Over the next few weeks, professors will present millions of students with a syllabus, a guide to their class that typically features books and other materials students will have to study to pass. But this year, a growing number of professors are including some other things they hope will help students succeed: information for students who are struggling to find housing or food.
The movement toward adding this so-called basic needs language was sparked by a tweet earlier this month from Sara Goldrick-Rab, a professor at Temple University with more than 22,000 Twitter followers. Goldrick-Rab has made a career of chronicling the financial barriers that keep students from persisting in college and she’s also worked to develop policies that could help this group.
But as Goldrick-Rab was preparing her materials for the fall semester, she began to think that there was a discrepancy between what she planned to teach her students, many of whom are studying to work in student affairs at colleges,and their experience. “I’m telling them we’re going to talk about basic needs and I don’t say anything about their basic needs,” she said.
So Goldrick-Rab came up with a few sentences to add to her syllabus urging students facing food or housing challenges that may affect their academic performance to seek out the school’s dean of students and notify Goldrick-Rab herself. “I’m trying to signal to the students that I care about this stuff and I want to know about it if it’s impeding your learning,” she said.
Shortly after she came up with the language, it began spreading; her school’s faculty union sent it around to its members and a blog post Goldrick-Rab wrote on the topicwent as viral as a blog post about higher education policy could go. Other educators responded by saying they planned to incorporate similar language into their syllabi.
The new challenges students face
The spread of the basic needs statement comes as college administrators, policy makers and the general public are becoming more aware of the challenges college students face while in school. With a college degree becoming increasingly necessary to compete in the workforce over the past several years, more students from a wider range of economic backgrounds are attending school. During the same period, the cost of college went up.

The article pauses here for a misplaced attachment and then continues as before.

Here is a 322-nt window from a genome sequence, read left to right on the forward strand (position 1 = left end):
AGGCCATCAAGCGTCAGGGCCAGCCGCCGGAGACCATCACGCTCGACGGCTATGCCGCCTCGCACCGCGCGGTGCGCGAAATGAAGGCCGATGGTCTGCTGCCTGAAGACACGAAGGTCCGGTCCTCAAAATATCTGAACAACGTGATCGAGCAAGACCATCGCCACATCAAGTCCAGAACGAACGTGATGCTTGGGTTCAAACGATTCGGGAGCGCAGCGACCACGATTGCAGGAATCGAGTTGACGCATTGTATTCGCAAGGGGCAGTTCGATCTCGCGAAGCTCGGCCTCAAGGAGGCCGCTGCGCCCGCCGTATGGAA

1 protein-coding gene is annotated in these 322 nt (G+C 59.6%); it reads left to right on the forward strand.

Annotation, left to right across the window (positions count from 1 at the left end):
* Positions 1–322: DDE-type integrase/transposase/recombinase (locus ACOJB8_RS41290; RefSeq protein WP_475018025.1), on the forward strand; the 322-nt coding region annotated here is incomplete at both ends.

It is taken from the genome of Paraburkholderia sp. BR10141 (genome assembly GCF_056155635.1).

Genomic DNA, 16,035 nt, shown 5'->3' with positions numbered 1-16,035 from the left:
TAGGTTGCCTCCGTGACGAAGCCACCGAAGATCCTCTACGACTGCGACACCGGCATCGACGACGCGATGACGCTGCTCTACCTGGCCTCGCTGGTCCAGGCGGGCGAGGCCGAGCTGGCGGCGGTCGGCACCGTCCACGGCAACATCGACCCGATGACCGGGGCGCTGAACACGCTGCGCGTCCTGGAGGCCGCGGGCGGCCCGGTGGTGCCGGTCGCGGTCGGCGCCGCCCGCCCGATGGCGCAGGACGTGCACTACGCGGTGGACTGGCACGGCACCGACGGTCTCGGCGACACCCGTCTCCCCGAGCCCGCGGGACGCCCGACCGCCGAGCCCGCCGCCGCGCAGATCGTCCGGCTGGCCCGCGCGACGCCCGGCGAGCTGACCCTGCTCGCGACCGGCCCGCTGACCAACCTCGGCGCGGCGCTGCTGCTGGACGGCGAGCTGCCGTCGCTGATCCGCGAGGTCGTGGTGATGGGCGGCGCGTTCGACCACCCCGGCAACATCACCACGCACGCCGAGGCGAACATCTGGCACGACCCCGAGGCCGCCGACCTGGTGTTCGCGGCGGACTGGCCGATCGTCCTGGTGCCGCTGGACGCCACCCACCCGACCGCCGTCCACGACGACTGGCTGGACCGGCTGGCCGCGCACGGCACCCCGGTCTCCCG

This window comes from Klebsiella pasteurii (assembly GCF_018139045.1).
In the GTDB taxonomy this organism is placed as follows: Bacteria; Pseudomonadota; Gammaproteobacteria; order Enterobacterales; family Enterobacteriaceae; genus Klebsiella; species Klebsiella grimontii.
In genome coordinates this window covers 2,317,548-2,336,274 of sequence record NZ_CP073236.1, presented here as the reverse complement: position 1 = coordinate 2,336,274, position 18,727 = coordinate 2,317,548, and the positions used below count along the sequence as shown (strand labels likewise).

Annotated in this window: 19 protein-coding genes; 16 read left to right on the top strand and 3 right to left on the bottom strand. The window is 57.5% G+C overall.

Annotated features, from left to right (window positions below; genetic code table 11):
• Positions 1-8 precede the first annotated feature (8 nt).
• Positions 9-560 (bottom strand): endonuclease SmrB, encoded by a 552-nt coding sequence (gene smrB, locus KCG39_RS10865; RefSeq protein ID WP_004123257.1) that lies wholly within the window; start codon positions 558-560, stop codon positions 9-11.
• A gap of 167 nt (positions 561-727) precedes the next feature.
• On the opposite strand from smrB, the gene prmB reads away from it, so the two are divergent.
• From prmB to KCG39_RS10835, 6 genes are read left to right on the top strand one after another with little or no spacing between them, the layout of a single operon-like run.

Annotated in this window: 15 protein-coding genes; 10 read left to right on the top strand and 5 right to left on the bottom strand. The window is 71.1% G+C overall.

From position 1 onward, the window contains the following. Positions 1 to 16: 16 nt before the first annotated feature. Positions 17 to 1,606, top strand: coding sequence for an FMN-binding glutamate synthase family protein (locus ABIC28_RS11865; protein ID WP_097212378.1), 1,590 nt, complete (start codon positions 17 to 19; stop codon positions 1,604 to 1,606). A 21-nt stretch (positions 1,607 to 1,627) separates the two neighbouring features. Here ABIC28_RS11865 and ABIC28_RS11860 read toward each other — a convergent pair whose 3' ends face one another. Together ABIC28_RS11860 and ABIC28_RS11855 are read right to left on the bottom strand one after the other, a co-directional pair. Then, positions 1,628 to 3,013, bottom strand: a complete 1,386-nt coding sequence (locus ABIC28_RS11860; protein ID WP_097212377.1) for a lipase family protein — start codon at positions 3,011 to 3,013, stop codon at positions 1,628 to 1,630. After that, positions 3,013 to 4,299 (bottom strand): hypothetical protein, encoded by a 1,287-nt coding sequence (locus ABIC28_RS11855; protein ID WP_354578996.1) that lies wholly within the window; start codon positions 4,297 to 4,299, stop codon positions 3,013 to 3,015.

All of that has combined to create a situation where a large share of college students find themselves in precarious economic circumstances. Research indicates that roughly half of community college students struggle to find housing and an even larger share can’t get regular access to healthy food.
“This is worse than it’s ever been,” said Sara Ducey, the collegewide chair of integrative studies and a professor of nutrition and food at Montgomery College, a community college in Maryland.
Colleges across the country have been adding food pantries and other resources over the past several years to help students cope.
But often, students don’t know about what’s available and even when they do, they may be embarrassed to seek these resources out. That’s where the basic needs language comes in. Supporters say it both helps students identify assistance and reduces the stigma that may be associated with using it.
Derek Houston, a professor of educational leadership and policy studies the University of Oklahoma, said he’s always tried to encourage students to be open with him about any challenges they might face. Houston said he’ll often share with them that he has a learning disability as a way to show his students that they too can make it through school even if they have a similar issue. Houston said he sees the basic needs language as sending a similar message and so he’s including it in his syllabus this year.
“I viewed it as an opportunity to be even more inclusive,” he said.